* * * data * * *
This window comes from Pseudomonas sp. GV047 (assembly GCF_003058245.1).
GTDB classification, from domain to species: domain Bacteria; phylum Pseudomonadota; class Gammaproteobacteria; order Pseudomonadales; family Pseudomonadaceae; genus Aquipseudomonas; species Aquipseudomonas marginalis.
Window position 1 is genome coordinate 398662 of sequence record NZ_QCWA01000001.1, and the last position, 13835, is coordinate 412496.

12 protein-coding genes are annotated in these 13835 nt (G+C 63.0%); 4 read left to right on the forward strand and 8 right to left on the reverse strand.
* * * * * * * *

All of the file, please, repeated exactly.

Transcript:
This window comes from Pseudomonas sp. GV047 (assembly GCF_003058245.1).
GTDB classification, from domain to species: domain Bacteria; phylum Pseudomonadota; class Gammaproteobacteria; order Pseudomonadales; family Pseudomonadaceae; genus Aquipseudomonas; species Aquipseudomonas marginalis.
Window position 1 is genome coordinate 398662 of sequence record NZ_QCWA01000001.1, and the last position, 13835, is coordinate 412496.

12 protein-coding genes are annotated in these 13835 nt (G+C 63.0%); 4 read left to right on the forward strand and 8 right to left on the reverse strand.